Hercules, according to legend, grew increasingly irritated by a strange, menacing animal that kept blocking his path. In a fit of anger, he struck the animal with his club, killing it. As he continued on his path, he kept encountering the same animal, each time larger and more menacing than before. At last, a wise messenger appeared and warned Hercules to stop his furious assaults.
"The monster is Strife, and you are stirring it up," said the messenger. "Just let it alone and it will shrivel and cease to trouble you."
We all have conflict in our lives, whether at home or at work. How we deal with it determines whether it conquers us.
Human resources managers report that they spend anywhere from 24 to 60 percent of their time trying to resolve workplace conflicts, according to a survey by the Society for Human Resource Management (SHRM). Almost 60 percent of survey respondents have seen violent incidents in their workplace over the past three years, with "personality conflicts" as the main cause.
More troubling results from researchers at the University of North Carolina revealed:
• 53 percent of workers have lost time at work over worries about a previous or potential confrontation with a colleague.
• 28 percent have lost work time in their attempts to avoid confrontations.
• 37 percent are less committed to their employer because of a hostile workplace altercation.
• 22 percent say they're putting less effort into their work due to conflicts.
So why can't we all just get along?
Unless you work in a one-person operation, conflict is inevitable. There will be as many opinions as there are people. Most often, differences can be set aside and somehow, the work gets done.
But when a serious conflict arises, circumstances can change dramatically. Unresolved disagreements can cripple a workplace.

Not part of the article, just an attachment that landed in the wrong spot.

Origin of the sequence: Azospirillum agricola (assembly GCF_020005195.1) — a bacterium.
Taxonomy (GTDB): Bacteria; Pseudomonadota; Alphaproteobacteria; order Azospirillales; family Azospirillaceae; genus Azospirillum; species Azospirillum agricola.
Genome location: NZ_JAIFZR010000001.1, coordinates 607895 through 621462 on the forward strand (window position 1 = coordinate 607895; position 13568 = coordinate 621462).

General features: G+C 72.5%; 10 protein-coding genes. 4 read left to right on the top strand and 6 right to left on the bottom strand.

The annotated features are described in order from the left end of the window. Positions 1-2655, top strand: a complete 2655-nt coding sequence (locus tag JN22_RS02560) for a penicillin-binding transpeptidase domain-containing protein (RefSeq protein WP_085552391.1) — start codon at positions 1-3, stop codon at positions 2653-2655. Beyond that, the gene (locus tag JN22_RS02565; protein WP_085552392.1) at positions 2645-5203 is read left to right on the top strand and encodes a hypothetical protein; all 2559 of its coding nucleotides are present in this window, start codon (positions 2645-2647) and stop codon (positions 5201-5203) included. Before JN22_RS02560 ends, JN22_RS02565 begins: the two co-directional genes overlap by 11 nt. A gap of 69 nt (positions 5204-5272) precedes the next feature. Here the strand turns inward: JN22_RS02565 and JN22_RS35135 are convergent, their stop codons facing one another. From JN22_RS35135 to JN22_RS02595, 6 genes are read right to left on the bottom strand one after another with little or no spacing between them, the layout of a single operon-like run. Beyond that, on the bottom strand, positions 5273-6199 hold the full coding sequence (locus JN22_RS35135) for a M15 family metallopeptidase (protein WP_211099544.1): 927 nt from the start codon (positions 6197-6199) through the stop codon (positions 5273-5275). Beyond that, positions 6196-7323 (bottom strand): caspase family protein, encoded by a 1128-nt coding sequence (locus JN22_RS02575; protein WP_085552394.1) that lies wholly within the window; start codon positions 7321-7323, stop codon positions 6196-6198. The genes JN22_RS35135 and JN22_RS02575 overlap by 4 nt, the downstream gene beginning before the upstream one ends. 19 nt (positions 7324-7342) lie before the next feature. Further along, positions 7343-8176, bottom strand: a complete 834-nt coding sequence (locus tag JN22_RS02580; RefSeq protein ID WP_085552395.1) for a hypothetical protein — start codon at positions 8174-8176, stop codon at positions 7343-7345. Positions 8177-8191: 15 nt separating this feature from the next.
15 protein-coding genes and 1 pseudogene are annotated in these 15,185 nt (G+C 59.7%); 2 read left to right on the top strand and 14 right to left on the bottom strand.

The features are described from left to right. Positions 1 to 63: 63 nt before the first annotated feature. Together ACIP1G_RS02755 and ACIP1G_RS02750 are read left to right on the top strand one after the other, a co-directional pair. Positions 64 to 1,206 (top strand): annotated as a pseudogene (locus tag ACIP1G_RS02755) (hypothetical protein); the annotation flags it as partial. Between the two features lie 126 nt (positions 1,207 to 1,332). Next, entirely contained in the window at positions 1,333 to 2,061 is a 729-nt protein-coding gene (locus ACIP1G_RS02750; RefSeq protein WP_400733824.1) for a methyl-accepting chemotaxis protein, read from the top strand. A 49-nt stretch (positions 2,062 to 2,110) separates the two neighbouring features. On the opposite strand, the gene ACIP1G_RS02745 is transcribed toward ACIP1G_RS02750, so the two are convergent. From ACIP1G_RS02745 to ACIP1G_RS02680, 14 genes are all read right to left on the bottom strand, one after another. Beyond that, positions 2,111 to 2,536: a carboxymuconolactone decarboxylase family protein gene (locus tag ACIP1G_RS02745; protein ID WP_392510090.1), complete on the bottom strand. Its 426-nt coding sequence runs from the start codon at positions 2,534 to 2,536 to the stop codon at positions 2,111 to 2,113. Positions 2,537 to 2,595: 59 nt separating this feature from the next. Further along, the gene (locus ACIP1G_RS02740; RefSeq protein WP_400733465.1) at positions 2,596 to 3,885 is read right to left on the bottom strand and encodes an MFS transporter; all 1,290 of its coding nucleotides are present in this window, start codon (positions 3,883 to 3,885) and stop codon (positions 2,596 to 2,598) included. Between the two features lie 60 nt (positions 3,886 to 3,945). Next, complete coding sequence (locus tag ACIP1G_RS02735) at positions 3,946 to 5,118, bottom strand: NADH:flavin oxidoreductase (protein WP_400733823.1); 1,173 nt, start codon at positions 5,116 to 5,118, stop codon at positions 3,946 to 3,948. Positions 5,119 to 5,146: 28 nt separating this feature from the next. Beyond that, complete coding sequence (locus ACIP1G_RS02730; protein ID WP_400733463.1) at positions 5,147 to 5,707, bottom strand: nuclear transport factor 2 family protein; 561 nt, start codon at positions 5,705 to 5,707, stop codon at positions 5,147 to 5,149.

Before you blow your top, pause and listen. Pay attention to what the other person is saying, and demonstrate that you are listening carefully.
Make sure you know the real issue, and validate the other person's feelings with a response. Talk about how the two — or three or more — of you might solve the problem cooperatively. If the solution is your responsibility, tell the other person what you plan to do to resolve the problem, and when he or she can expect the matter to be settled.
And it's often effective to repeat yourself. When you have a point to get across and the other person is evasive or intimidating you with his or her point of view, calmly keep repeating your point of view or question. Keep the discussion focused on the central issue and refuse to be drawn into a spitting match.
If you come to the realization that your actions may have initiated the problem, accept or recognize your error or mistake. It is better to acknowledge the situation than to feel guilty or defensive about what has happened.
When someone makes a negative statement about you, ask for specific information. Use it to correct your behavior. However, if you feel someone is manipulating you, or just using you as a convenient target, keep asking for specifics. Chances are, they will get tired of the whole thing and give up. Remember, it's no fun to fight with people who won't fight back.
One final piece of advice: Don't involve other co-workers in your disagreement. Recruiting supporters should be limited to political campaigns and athletic teams.
Mackay's Moral: Conflict resolution doesn't have to be a Herculean task — but it requires inner strength.
Harvey Mackay is a Minneapolis businessman. Contact him at 612-378-6202 or e-mail firstname.lastname@example.org.